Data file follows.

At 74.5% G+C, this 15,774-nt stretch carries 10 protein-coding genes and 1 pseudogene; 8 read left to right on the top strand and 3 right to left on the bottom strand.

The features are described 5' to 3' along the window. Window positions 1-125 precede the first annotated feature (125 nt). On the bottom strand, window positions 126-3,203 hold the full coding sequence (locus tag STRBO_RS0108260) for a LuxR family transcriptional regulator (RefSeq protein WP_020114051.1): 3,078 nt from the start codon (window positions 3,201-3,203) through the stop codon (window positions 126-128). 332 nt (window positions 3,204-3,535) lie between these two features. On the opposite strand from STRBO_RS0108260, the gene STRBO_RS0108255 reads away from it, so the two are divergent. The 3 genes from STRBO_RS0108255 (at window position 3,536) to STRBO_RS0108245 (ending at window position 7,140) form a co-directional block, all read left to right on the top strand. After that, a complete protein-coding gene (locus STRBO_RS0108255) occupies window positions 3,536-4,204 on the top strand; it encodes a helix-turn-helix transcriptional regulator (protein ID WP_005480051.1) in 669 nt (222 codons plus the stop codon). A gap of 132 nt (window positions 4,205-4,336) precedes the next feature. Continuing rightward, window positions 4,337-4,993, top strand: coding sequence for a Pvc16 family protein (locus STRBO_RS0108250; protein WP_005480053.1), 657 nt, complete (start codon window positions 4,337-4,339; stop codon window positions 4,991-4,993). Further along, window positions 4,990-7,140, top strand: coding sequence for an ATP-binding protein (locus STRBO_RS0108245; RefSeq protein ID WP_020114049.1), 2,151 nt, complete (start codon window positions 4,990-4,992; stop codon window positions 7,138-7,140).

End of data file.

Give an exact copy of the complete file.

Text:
At 74.5% G+C, this 15,774-nt stretch carries 10 protein-coding genes and 1 pseudogene; 8 read left to right on the top strand and 3 right to left on the bottom strand.

The features are described 5' to 3' along the window. Window positions 1-125 precede the first annotated feature (125 nt). On the bottom strand, window positions 126-3,203 hold the full coding sequence (locus tag STRBO_RS0108260) for a LuxR family transcriptional regulator (RefSeq protein WP_020114051.1): 3,078 nt from the start codon (window positions 3,201-3,203) through the stop codon (window positions 126-128). 332 nt (window positions 3,204-3,535) lie between these two features. On the opposite strand from STRBO_RS0108260, the gene STRBO_RS0108255 reads away from it, so the two are divergent. The 3 genes from STRBO_RS0108255 (at window position 3,536) to STRBO_RS0108245 (ending at window position 7,140) form a co-directional block, all read left to right on the top strand. After that, a complete protein-coding gene (locus STRBO_RS0108255) occupies window positions 3,536-4,204 on the top strand; it encodes a helix-turn-helix transcriptional regulator (protein ID WP_005480051.1) in 669 nt (222 codons plus the stop codon). A gap of 132 nt (window positions 4,205-4,336) precedes the next feature. Continuing rightward, window positions 4,337-4,993, top strand: coding sequence for a Pvc16 family protein (locus STRBO_RS0108250; protein WP_005480053.1), 657 nt, complete (start codon window positions 4,337-4,339; stop codon window positions 4,991-4,993). Further along, window positions 4,990-7,140, top strand: coding sequence for an ATP-binding protein (locus STRBO_RS0108245; RefSeq protein ID WP_020114049.1), 2,151 nt, complete (start codon window positions 4,990-4,992; stop codon window positions 7,138-7,140).